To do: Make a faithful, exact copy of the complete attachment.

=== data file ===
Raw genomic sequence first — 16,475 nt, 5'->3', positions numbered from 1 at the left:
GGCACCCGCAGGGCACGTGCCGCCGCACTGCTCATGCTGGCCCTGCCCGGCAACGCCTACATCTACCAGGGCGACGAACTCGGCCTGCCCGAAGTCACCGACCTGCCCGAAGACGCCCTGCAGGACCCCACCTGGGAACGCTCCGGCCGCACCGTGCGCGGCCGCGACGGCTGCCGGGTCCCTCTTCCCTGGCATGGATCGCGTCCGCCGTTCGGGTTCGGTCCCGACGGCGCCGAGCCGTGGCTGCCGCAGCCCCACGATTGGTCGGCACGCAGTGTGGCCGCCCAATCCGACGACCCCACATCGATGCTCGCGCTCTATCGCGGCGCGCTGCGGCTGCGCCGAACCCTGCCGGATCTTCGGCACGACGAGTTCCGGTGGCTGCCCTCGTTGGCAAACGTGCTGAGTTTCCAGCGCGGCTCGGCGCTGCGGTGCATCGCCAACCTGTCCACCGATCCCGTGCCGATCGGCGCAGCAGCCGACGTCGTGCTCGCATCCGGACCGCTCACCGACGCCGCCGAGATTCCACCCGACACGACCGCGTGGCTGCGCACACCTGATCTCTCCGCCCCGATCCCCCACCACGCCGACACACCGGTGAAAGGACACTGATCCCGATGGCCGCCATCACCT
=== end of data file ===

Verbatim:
Raw genomic sequence first — 16,475 nt, 5'->3', positions numbered from 1 at the left:
GGCACCCGCAGGGCACGTGCCGCCGCACTGCTCATGCTGGCCCTGCCCGGCAACGCCTACATCTACCAGGGCGACGAACTCGGCCTGCCCGAAGTCACCGACCTGCCCGAAGACGCCCTGCAGGACCCCACCTGGGAACGCTCCGGCCGCACCGTGCGCGGCCGCGACGGCTGCCGGGTCCCTCTTCCCTGGCATGGATCGCGTCCGCCGTTCGGGTTCGGTCCCGACGGCGCCGAGCCGTGGCTGCCGCAGCCCCACGATTGGTCGGCACGCAGTGTGGCCGCCCAATCCGACGACCCCACATCGATGCTCGCGCTCTATCGCGGCGCGCTGCGGCTGCGCCGAACCCTGCCGGATCTTCGGCACGACGAGTTCCGGTGGCTGCCCTCGTTGGCAAACGTGCTGAGTTTCCAGCGCGGCTCGGCGCTGCGGTGCATCGCCAACCTGTCCACCGATCCCGTGCCGATCGGCGCAGCAGCCGACGTCGTGCTCGCATCCGGACCGCTCACCGACGCCGCCGAGATTCCACCCGACACGACCGCGTGGCTGCGCACACCTGATCTCTCCGCCCCGATCCCCCACCACGCCGACACACCGGTGAAAGGACACTGATCCCGATGGCCGCCATCACCT